Canada co-chaired the Women, Peace and Security Focal Points Network
Canada was pleased to co-chair the WPS Focal Points Network with Uruguay in 2020 and 2021. The Network is a unique forum for member states to share and develop best practices for implementing the WPS agenda, with a focus on national action plans. WPS Focal Points are senior government officials from 83 countries and 7 regional organizations responsible for implementing the WPS agenda.
In the wake of the COVID-19 pandemic outbreak in early 2020, Canada and Uruguay pivoted to hosting a series of virtual meetings of the Network. A major benefit of the new online format was the ability for the WPS Focal Points to meet more easily and frequently. The virtual platform also supported greater, more active and diverse civil society participation in Network meetings, enriching discussions and resulting in practical recommendations for advancing action on WPS. In summer 2020, Canada and Uruguay were invited by the Network’s troikaFootnote 10 to extend their co-chair term into 2021 to ensure momentum of the Network during the pandemic.
Supported by UN Women as Secretariat of the Network, the co-chairs organized and co-hosted 5 virtual meetings in 2020 and 3 in 2021 based on the theme “Demonstrating leadership and taking concrete action to advance the WPS agenda”. These included a special session on WPS and the COVID-19 pandemic, and an intergenerational dialogue on UNSCR 1325 that brought the foreign ministers of Canada, Uruguay and Namibia together with young women peacebuilders from Syria, Colombia and Canada to reflect on the past, present and future of the WPS agenda. For the United Nations Security Council (UNSC) open debate on WPS in October 2020, leaders and senior ministers from the Network’s troika countries joined women peacebuilders for an exchange of ideas for concrete and practical actions to demonstrate leadership on WPS.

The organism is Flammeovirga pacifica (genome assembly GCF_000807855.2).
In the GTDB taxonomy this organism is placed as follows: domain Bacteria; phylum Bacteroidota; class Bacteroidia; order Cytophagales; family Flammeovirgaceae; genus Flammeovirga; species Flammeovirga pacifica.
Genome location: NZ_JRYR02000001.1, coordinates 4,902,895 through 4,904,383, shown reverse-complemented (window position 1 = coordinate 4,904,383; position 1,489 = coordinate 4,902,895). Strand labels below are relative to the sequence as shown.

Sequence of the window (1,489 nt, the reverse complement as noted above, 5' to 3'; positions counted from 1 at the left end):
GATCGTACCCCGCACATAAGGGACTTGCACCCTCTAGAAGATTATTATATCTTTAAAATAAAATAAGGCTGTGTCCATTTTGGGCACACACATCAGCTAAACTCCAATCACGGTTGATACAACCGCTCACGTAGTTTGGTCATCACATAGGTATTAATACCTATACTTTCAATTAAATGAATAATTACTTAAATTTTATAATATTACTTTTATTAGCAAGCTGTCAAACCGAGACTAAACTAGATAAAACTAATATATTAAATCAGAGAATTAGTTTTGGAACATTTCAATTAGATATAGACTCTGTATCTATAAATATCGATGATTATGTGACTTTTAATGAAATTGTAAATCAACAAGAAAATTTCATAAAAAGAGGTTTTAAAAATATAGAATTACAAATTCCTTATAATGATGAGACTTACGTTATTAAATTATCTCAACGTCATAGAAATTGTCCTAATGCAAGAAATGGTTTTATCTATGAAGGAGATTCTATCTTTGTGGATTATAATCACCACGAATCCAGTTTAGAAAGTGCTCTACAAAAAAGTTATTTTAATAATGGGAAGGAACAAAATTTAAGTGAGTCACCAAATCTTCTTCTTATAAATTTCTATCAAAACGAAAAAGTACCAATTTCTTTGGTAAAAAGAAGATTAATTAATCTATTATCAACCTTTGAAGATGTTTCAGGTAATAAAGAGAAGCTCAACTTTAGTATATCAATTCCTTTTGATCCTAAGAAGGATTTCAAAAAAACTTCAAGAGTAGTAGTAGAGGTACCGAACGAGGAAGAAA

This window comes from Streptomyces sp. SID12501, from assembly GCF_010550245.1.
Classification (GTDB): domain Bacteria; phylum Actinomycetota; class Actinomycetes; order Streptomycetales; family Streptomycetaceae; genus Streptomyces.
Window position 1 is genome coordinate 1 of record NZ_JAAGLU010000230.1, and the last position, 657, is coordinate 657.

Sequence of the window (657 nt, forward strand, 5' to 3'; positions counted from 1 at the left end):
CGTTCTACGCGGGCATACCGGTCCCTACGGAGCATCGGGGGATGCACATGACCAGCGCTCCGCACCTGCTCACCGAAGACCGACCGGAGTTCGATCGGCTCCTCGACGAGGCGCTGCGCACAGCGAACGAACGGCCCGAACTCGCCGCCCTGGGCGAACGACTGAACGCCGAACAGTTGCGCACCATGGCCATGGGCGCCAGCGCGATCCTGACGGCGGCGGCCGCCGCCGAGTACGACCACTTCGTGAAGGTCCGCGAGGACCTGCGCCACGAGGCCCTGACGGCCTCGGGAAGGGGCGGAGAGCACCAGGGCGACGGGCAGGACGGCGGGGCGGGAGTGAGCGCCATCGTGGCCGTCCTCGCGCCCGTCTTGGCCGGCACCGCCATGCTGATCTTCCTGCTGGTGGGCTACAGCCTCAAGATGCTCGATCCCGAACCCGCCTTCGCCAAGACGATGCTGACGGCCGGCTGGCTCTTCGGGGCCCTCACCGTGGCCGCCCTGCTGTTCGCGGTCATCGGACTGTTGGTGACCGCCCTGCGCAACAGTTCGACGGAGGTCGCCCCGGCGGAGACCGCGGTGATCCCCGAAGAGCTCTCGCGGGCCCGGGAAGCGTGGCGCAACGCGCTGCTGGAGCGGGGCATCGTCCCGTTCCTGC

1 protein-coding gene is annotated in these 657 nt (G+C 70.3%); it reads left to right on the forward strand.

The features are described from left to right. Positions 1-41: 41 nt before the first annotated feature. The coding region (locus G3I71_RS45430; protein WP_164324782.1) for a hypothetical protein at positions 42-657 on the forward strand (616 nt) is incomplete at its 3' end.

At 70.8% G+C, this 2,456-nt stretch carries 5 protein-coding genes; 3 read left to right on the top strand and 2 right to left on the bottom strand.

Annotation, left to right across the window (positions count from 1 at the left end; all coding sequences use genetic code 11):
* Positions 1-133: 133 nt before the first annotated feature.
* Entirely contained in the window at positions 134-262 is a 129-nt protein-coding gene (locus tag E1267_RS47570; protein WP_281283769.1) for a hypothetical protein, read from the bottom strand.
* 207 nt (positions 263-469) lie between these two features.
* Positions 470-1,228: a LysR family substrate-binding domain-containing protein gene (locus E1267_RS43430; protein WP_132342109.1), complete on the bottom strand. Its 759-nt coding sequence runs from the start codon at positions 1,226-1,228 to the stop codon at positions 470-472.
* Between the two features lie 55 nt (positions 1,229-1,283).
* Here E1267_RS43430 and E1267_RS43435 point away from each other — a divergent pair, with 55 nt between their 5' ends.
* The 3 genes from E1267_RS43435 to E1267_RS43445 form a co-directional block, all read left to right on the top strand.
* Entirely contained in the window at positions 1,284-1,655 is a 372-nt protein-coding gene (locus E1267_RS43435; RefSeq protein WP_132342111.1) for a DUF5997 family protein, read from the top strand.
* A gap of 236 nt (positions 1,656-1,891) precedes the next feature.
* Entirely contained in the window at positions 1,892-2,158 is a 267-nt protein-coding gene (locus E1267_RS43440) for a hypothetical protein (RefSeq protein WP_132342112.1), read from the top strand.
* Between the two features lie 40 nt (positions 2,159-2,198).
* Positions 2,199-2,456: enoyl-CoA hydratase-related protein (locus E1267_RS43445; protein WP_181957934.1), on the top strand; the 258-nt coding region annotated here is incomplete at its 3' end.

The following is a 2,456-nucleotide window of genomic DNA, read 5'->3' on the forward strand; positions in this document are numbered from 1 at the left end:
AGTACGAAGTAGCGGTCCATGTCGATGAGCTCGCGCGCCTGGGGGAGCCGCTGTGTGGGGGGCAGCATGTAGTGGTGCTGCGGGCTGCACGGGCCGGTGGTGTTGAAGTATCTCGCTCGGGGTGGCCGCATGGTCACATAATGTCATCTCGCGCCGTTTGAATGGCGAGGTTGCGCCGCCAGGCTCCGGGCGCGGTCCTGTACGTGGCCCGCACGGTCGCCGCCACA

During 2020 to 2021, Canada also co-convened 3 working group sessions of the Focal Points: 1 focused on recommendations for increasing support and protection for women peacebuilders and 2 on developing and implementing impact-driven WPS action plans. WPS specialists and experts facilitated the working group sessions to create a space for open and constructive dialogue between Focal Points and civil society actors. Co-chairs’ summaries for all Network events in 2020 to 2021, including specific recommendations for impact-driven National Action Plans and for supporting and protecting women peacebuilders, are available on the new WPS Focal Points Network website.
Canada was pleased to provide funding to support UN Women’s coordination of the Network Secretariat in 2020 and 2021, including the development and launch of the Network website. The new platform includes Network-specific content as well as links to sites and databases that can assist WPS Focal Points and other stakeholders in researching, designing, implementing and evaluating WPS action plans and strategies. Canada also developed a 3-part information video series, “Let’s Talk WPS,” to help launch the new website.
Canada worked hard to apply GBA Plus throughout the planning and design of all Network events, ensuring elements supported inclusive participation and dialogue between the Focal Points themselves and with civil society partners. The co-chairs also made sure events included participation of a diverse group of civil society actors from youth, elder, Indigenous, racialized and other stakeholder communities. All virtual events featured simultaneous interpretation in English, French and Spanish, and many were able to provide American Sign Language as well.